Improvements so far in version 15

More in depth information can be found through the following links about the 15 release.


General: So far in version 16 there are no add-on changes that would impact any add-ons except for PVR. Since our 12.x Frodo release there have been some gradual changes but in general all add-ons, even from that time should still work, of course there are some exceptions. If the add-ons worked in Gotham, Helix and Isengard then we are happy to say that all these add-ons should still work.

Skins: Sadly due to the amount of changes we’ll have to announce that skins will have certain parts non working. This alpha will still mark any version 15 skin as compatible and you can still use Kodi as you normally do. However starting from first Beta release which will be released soon all these will be marked “incompatible” unless they are updated. This means that for you to continue using Kodi 16.0 you will have to switch back to Confluence or wait till the skin you use has been updated in our repository.
The following skins are already updated for version 16 and will auto-update when you upgrade. We’re sure more will follow soon.

  • • Black Glass Nova
  • • Chroma
  • • Confluence
  • • Mimic
  • • Nebula
  • • Rapier
  • • re-Touched
  • • Transparency!


Should you want to download and install this alpha (monthly) build please visit our download page.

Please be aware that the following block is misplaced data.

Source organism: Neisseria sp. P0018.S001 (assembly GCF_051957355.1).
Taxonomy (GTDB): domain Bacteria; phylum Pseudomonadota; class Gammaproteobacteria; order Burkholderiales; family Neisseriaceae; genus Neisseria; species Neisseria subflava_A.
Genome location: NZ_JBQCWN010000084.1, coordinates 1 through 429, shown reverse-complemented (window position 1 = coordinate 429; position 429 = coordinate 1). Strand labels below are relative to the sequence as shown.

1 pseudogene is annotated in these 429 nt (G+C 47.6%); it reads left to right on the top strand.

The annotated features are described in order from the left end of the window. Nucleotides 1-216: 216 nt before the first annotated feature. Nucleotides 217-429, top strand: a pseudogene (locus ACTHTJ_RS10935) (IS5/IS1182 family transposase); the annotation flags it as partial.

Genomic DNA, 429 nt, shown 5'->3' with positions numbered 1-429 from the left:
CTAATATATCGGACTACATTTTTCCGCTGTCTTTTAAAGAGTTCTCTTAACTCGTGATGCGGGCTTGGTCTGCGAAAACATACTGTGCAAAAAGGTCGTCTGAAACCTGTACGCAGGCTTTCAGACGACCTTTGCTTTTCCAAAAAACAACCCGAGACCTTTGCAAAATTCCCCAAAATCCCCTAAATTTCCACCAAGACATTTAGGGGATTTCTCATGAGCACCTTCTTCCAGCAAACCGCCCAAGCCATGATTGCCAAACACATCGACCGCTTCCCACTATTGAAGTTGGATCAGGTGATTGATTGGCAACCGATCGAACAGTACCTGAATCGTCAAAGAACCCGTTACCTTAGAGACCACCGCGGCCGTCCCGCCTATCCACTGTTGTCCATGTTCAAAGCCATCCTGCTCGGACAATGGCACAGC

Please report any problems on our fourm and not on the release announcement.

Donations or getting involved

Getting involved is quite easy. Simply take the plunge and start using these 16.0 Jarvis builds. If you use these builds, we encourage you to report problems with these builds on our forum first and after that, if asked, submit bugs on Trac (following this guide: How to submit a bug report). Do note that we need detailed information so we can investigate the issue. We also appreciate providing support in our Forums where you can. You can of course also follow or help promote Kodi on all available social networks. Read more on the get involved page.
We are always happy to receive a donation by which you show your support and appreciation. All donations go towards the XBMC foundation and are typically used for travel to attend conferences, any necessary paperwork and legal fees, purchase necessary hardware and licenses for developers and hopefully the yearly XBMC Foundation Developers Conference.


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Best Official Kodi Add-ons